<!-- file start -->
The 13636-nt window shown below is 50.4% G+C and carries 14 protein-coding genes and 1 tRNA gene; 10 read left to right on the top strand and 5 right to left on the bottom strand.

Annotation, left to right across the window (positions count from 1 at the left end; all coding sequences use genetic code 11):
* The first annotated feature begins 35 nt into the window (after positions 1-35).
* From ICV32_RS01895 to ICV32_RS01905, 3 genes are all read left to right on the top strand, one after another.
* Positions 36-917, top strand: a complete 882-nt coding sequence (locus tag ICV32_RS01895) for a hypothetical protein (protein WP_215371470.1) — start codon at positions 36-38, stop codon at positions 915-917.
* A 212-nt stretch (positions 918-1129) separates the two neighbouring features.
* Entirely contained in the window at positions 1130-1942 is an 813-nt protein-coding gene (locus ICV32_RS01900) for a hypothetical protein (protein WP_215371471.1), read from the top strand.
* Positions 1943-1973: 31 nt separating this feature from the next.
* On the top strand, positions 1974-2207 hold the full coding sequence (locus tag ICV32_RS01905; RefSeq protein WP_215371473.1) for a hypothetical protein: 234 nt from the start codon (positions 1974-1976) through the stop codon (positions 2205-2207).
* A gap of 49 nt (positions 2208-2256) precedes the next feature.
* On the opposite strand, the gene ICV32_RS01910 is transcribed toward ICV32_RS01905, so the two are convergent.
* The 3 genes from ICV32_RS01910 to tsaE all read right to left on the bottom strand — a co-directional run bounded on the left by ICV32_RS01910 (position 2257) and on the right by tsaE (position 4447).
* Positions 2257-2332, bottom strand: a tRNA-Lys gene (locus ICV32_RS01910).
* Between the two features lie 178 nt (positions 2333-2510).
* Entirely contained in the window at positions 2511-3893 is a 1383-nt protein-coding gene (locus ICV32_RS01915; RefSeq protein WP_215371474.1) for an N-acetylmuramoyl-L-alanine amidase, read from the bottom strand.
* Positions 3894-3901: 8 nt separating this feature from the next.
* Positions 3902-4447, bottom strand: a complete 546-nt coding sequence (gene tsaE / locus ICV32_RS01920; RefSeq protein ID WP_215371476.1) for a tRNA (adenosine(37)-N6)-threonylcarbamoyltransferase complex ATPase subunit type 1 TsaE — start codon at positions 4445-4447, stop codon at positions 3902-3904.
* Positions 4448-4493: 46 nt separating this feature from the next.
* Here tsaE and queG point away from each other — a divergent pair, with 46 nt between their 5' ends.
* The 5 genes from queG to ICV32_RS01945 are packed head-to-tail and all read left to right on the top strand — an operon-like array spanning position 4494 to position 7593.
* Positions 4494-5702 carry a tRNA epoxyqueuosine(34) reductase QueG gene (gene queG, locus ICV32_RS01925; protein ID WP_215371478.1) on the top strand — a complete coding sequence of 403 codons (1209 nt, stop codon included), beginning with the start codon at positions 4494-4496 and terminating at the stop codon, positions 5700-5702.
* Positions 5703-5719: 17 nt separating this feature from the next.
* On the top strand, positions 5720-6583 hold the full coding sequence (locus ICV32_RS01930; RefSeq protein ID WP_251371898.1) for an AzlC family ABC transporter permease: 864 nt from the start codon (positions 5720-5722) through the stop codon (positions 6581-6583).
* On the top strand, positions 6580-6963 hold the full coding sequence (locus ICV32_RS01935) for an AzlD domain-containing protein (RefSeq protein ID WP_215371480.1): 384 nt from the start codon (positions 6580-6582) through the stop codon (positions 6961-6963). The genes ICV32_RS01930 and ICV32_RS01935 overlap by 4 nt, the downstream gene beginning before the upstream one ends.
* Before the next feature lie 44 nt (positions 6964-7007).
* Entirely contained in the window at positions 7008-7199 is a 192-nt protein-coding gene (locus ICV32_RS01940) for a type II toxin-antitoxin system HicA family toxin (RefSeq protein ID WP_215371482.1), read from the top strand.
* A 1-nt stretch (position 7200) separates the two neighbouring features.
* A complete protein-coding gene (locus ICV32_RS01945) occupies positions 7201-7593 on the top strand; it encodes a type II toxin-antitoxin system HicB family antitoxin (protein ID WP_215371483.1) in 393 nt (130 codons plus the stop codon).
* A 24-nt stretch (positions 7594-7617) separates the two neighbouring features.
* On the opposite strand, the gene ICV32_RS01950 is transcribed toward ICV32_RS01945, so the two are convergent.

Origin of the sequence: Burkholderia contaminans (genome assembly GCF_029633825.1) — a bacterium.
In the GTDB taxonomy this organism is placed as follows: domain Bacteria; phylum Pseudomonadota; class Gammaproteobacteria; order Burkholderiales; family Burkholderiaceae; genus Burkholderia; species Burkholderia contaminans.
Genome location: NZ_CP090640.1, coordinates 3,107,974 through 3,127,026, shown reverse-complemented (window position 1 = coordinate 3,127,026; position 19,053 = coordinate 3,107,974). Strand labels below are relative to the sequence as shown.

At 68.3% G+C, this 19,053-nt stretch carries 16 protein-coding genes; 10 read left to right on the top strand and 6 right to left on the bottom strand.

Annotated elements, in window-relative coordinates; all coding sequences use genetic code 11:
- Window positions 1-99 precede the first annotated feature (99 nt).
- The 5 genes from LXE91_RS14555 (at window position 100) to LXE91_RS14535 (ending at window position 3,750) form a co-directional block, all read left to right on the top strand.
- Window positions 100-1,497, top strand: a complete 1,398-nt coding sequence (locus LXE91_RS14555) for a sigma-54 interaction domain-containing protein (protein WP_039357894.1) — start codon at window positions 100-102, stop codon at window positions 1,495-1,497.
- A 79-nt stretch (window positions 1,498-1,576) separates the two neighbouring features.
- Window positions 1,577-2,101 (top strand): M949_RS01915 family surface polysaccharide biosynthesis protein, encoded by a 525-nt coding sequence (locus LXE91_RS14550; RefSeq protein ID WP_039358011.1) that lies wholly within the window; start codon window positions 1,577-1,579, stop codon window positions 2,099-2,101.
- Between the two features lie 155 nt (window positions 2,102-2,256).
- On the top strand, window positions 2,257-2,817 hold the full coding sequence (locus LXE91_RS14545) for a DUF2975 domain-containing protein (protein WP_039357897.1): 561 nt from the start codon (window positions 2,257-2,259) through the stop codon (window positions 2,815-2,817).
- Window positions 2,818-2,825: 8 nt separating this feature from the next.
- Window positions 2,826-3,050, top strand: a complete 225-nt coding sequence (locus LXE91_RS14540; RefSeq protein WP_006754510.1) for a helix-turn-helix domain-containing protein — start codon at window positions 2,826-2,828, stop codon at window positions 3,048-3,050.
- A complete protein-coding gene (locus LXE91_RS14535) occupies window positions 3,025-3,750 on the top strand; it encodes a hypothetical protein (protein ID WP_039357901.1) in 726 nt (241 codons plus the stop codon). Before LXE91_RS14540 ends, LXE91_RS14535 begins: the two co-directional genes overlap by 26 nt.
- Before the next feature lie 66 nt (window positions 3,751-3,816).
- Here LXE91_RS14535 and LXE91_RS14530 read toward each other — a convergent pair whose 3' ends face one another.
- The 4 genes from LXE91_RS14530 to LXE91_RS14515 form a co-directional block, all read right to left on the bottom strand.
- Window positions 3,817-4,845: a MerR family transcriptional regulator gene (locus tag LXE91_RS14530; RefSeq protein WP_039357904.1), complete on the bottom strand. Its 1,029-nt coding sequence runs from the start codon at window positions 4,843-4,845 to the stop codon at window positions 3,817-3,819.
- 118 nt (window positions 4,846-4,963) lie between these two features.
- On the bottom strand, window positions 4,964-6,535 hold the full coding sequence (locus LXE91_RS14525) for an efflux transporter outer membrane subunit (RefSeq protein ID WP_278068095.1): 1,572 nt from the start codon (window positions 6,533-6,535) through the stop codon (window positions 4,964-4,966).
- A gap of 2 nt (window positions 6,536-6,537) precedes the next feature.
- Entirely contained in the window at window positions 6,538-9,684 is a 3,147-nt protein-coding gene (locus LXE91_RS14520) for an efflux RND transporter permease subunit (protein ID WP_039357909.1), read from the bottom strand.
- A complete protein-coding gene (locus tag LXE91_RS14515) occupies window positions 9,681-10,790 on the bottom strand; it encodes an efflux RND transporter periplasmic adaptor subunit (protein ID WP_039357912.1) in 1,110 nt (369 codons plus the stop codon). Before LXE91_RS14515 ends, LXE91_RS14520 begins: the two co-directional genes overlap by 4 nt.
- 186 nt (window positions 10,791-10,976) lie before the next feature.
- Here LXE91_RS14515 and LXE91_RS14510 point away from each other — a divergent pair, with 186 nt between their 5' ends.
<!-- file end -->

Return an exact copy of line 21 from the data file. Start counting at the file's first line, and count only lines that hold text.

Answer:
* Positions 4494-5702 carry a tRNA epoxyqueuosine(34) reductase QueG gene (gene queG, locus ICV32_RS01925; protein ID WP_215371478.1) on the top strand — a complete coding sequence of 403 codons (1209 nt, stop codon included), beginning with the start codon at positions 4494-4496 and terminating at the stop codon, positions 5700-5702.